How can we help?

You can also find more resources in our Help Center.

Chapter 3 Part 3 - The Skeletal System

STUDY
PLAY
The Appendicular Skeleton is Composed of
pectoral (fore) limbs
pelvic (hind) limb
shoulder and pelvic girdles
Pectoral Limb
no bony connection to the trunk, only attached by muscles
The Bones of the Forelimb are:
clavicle
scapula
humerus
radius and ulna
Clavicle
absent in dogs, sheep, horses, cows, pigs
present in cats
Scapula
shoulder blade
Humerus
long bone forming the upper formlimb
Carpus
composed of 7 short bones
carpal bones - two rows
8 bones - cow, sheep, horses, pigs
Metacarpus
composed of five small long bones (metacarpal bones) - dogs/cats
2nd and 5th gone on cow
5th gone on horse
3rd and 4th fused on cow
Horse
one large metacarpal - cannon bone
two small metacarpal bones - splint bones
Digits
composed of the phalanges - long bones
each digit has three phalanges, except digit 1, the dew claw, which has only two
Sesamoid Bones
pairs of small sesamoid bones
proximal sesamoid bones - junction of the metacarpal and proximal phalanx
distal sesamoid bone - junction of the middle and distal phalanges
Horse - navicular bone
Bone of Hindlimb: Pelvis
how the hindlimb connects to the body
it consists of two hip bones or ossa coxarum which are joined together at the pubic symphysis
Pelvis Articulates With
the sacrum at the sacroiliac joint
Each Hip Bone Consists of:
3 bones
ischium
illium
pubis
frouped around the acetabulum (socket of the hip joint)
Femur
long bone - forms the thigh
proximal femur head - articulates with the acetabulum
Tibia and Fibula
long bones - forms the lower leg
lie parallel to eachother
Tibia (more medial) - much larger of the two
Tibia articulates with the femur
Tarsus
seven short bones (tarsal bones)
three rows
two bones - proximal row (talus and calcaneus [ankle])
calcaneus (fibular tarsal bone) - has a large caudal projection - tuber calcis which forms the 'point' of the hock
Metatarsus
four metatarsal bones
some dog breeds - may lack the first digit (dew claw)
digits - called phalanges
Joints or Arthrosis
when one bone connects to another they form an articulation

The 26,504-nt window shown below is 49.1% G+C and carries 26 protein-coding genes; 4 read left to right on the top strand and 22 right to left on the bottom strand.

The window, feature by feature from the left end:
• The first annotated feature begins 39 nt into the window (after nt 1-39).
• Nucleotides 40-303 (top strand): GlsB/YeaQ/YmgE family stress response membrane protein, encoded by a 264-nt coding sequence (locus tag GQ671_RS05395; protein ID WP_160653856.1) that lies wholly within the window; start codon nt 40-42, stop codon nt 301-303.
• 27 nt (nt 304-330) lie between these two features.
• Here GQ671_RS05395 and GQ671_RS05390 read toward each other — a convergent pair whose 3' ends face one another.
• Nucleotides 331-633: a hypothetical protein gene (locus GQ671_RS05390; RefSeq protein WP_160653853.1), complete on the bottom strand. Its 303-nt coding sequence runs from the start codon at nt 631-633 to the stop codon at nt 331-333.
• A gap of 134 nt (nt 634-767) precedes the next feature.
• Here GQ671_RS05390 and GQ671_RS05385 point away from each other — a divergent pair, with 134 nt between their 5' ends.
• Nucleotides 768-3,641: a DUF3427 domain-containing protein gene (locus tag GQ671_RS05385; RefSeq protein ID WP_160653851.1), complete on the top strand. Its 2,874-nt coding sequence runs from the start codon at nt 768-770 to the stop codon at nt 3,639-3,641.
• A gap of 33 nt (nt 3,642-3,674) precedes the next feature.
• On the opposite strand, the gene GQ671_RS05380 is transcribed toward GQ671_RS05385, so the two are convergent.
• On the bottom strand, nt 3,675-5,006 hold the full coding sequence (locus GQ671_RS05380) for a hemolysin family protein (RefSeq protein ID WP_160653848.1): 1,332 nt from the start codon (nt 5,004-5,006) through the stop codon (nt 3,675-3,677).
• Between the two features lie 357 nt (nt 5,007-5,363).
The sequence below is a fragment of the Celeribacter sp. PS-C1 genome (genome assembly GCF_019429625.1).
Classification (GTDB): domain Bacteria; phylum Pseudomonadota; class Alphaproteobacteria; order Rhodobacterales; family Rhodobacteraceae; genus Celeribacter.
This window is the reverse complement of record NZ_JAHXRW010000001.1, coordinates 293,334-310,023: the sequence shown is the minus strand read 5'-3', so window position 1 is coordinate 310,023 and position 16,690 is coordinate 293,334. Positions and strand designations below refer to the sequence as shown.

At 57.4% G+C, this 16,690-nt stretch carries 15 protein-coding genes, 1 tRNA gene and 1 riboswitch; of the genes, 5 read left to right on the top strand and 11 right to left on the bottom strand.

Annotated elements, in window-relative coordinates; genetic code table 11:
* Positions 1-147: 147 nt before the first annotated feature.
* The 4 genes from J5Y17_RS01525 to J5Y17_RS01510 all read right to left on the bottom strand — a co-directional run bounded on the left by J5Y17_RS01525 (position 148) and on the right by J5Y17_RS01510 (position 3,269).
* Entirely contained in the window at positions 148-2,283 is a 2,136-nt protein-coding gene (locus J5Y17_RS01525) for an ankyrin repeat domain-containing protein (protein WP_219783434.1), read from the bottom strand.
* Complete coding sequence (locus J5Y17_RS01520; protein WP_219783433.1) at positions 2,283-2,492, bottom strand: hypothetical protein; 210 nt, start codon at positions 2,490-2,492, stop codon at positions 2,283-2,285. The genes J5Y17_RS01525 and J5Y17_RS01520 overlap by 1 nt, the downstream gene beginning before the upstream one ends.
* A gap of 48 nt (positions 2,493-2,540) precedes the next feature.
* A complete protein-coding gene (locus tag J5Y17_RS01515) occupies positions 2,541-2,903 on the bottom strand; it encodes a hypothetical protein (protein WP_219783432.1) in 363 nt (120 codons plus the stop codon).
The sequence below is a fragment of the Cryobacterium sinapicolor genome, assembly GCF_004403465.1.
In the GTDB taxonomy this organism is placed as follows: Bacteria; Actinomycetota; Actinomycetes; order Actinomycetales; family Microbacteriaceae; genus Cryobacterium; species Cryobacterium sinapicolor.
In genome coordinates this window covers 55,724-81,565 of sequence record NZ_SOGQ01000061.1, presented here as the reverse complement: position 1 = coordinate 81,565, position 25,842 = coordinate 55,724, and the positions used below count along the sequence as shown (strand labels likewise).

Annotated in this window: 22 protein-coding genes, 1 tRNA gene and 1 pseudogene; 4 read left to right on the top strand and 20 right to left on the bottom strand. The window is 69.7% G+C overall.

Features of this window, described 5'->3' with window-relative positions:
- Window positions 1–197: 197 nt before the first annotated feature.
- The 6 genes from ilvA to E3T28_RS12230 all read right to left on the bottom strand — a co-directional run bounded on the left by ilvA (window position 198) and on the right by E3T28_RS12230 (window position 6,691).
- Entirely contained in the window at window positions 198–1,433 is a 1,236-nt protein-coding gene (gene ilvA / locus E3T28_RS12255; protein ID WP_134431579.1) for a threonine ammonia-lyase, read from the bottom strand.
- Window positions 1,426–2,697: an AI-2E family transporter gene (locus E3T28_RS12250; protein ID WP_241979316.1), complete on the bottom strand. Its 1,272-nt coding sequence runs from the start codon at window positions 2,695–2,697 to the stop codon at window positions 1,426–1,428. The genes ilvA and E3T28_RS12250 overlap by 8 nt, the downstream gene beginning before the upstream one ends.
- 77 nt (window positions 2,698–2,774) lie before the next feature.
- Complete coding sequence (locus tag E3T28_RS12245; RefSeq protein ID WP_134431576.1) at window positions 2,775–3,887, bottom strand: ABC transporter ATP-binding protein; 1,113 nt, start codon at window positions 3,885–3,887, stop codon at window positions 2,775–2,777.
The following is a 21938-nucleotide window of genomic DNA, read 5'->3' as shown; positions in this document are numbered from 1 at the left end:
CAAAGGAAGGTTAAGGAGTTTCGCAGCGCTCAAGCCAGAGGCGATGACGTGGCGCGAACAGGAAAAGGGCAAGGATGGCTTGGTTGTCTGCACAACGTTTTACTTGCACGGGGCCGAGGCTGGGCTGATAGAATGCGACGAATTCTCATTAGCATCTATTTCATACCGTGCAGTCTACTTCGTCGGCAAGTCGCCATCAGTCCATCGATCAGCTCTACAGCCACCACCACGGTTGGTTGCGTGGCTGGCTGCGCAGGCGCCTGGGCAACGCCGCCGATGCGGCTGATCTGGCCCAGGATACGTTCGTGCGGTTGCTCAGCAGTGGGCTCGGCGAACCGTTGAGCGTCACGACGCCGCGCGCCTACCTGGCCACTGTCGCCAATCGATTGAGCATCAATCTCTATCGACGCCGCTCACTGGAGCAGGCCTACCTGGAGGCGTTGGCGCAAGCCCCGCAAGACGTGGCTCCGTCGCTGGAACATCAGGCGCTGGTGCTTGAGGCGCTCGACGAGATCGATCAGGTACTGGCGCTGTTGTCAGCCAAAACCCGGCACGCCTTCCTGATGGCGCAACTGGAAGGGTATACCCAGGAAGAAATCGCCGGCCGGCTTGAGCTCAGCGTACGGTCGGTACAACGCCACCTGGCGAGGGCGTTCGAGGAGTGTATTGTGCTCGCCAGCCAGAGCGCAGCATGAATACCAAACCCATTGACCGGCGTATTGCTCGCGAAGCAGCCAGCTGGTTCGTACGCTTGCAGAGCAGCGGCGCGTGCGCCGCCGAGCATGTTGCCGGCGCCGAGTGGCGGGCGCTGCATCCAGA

Anthrology
the study of articulations between bones (joints)
Joints Allow:
variable degrees of movement and are categorized into three groups:
fibrous joints
cartilaginous joints
synovial joints (knee)
Fibrous Joints
immovable joints
bones that form them are united by dense fibrous connective tissue (skull - sutures)
fibrous joints are also classed as synarthroses (joint that permits little or no movement)
Sutures also Associated with
the teeth - where join to bony socket of jaw
Cartilaginous Joints
allow limited movement or no movement
United by cartilage
Synarthroses joints
ex. pubis symphsysis - connects the two hip bones
mandibular symphysis - joining the two halves of the mandible
Amphiarthroses Joints
allow some degree of movement between the bones
ex. between the vertebrae (limited flexibility)
between fibs and sternum
Synovial Joints or Diarthroses
allow a wide range of movement
Joint Cavity
the bones are seperated by a space filled with synovial fluid
a joint capsule surrounds the whole joint
Synovial Joints outer layer
consists of fibrous tissue that serves as protection
Synovial Joints cavity
is lined by the synovial membrane - secretes synovial fluid
lubriates the joints
provide nutrition for the hyaline articular cartilage
Some Synovial Joints Can Have Additional Stabilization
from ligaments within the fibers of the joint capsule (either side of joint - collateral ligaments)
Some Synovial Joints Can Have Stabilizing Ligaments
attached to the articulating bones within the joint (intracapsular ligaments)
cruciate ligaments within the stifle joint
Some Synovial Joints Can Possess One or More
intra-articular fibrocartilaginous discs or menisci within the joint cavity
1. increase the range of movement
2. act as 'shock absorbers' - reducing wear and tear
3. ex. stifle joints - two crescent shaped menisci